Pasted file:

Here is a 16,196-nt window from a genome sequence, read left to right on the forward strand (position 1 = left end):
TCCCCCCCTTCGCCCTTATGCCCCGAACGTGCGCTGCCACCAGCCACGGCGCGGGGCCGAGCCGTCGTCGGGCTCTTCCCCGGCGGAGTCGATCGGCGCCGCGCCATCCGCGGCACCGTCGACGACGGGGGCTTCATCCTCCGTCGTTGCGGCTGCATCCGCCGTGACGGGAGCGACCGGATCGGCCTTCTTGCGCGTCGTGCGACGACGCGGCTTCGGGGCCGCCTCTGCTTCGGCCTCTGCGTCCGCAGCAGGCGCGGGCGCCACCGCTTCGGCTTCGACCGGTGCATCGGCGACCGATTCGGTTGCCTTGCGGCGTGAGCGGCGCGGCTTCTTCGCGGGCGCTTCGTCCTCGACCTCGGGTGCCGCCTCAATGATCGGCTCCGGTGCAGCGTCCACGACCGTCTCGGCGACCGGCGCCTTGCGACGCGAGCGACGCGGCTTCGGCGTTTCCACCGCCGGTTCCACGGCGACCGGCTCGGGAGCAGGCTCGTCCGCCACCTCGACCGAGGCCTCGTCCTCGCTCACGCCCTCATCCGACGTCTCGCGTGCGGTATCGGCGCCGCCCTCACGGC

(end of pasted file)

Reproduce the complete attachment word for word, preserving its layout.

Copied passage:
Here is a 16,196-nt window from a genome sequence, read left to right on the forward strand (position 1 = left end):
TCCCCCCCTTCGCCCTTATGCCCCGAACGTGCGCTGCCACCAGCCACGGCGCGGGGCCGAGCCGTCGTCGGGCTCTTCCCCGGCGGAGTCGATCGGCGCCGCGCCATCCGCGGCACCGTCGACGACGGGGGCTTCATCCTCCGTCGTTGCGGCTGCATCCGCCGTGACGGGAGCGACCGGATCGGCCTTCTTGCGCGTCGTGCGACGACGCGGCTTCGGGGCCGCCTCTGCTTCGGCCTCTGCGTCCGCAGCAGGCGCGGGCGCCACCGCTTCGGCTTCGACCGGTGCATCGGCGACCGATTCGGTTGCCTTGCGGCGTGAGCGGCGCGGCTTCTTCGCGGGCGCTTCGTCCTCGACCTCGGGTGCCGCCTCAATGATCGGCTCCGGTGCAGCGTCCACGACCGTCTCGGCGACCGGCGCCTTGCGACGCGAGCGACGCGGCTTCGGCGTTTCCACCGCCGGTTCCACGGCGACCGGCTCGGGAGCAGGCTCGTCCGCCACCTCGACCGAGGCCTCGTCCTCGCTCACGCCCTCATCCGACGTCTCGCGTGCGGTATCGGCGCCGCCCTCACGGC